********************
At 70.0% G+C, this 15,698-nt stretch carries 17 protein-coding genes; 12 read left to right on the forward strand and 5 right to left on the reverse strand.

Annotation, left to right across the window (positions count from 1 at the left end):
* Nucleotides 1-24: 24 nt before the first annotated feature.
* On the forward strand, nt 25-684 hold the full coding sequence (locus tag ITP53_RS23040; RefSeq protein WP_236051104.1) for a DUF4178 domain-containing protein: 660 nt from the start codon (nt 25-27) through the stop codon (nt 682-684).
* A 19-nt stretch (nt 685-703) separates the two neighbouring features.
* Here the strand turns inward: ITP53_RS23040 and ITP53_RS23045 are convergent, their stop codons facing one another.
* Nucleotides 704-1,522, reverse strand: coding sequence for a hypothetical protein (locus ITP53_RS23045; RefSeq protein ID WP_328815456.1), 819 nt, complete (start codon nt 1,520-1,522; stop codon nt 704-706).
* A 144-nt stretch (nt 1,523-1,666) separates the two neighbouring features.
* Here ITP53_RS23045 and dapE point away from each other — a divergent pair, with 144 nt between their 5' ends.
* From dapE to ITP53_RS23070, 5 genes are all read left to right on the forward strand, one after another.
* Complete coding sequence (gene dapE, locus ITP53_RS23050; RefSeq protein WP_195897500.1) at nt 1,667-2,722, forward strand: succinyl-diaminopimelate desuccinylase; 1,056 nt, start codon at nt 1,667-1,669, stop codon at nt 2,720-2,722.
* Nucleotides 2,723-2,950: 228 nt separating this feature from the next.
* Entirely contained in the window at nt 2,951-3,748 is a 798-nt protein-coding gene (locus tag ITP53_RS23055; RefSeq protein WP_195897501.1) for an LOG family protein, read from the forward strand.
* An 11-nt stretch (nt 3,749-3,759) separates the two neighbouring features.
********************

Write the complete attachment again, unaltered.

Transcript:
At 70.0% G+C, this 15,698-nt stretch carries 17 protein-coding genes; 12 read left to right on the forward strand and 5 right to left on the reverse strand.

Annotation, left to right across the window (positions count from 1 at the left end):
* Nucleotides 1-24: 24 nt before the first annotated feature.
* On the forward strand, nt 25-684 hold the full coding sequence (locus tag ITP53_RS23040; RefSeq protein WP_236051104.1) for a DUF4178 domain-containing protein: 660 nt from the start codon (nt 25-27) through the stop codon (nt 682-684).
* A 19-nt stretch (nt 685-703) separates the two neighbouring features.
* Here the strand turns inward: ITP53_RS23040 and ITP53_RS23045 are convergent, their stop codons facing one another.
* Nucleotides 704-1,522, reverse strand: coding sequence for a hypothetical protein (locus ITP53_RS23045; RefSeq protein ID WP_328815456.1), 819 nt, complete (start codon nt 1,520-1,522; stop codon nt 704-706).
* A 144-nt stretch (nt 1,523-1,666) separates the two neighbouring features.
* Here ITP53_RS23045 and dapE point away from each other — a divergent pair, with 144 nt between their 5' ends.
* From dapE to ITP53_RS23070, 5 genes are all read left to right on the forward strand, one after another.
* Complete coding sequence (gene dapE, locus ITP53_RS23050; RefSeq protein WP_195897500.1) at nt 1,667-2,722, forward strand: succinyl-diaminopimelate desuccinylase; 1,056 nt, start codon at nt 1,667-1,669, stop codon at nt 2,720-2,722.
* Nucleotides 2,723-2,950: 228 nt separating this feature from the next.
* Entirely contained in the window at nt 2,951-3,748 is a 798-nt protein-coding gene (locus tag ITP53_RS23055; RefSeq protein WP_195897501.1) for an LOG family protein, read from the forward strand.
* An 11-nt stretch (nt 3,749-3,759) separates the two neighbouring features.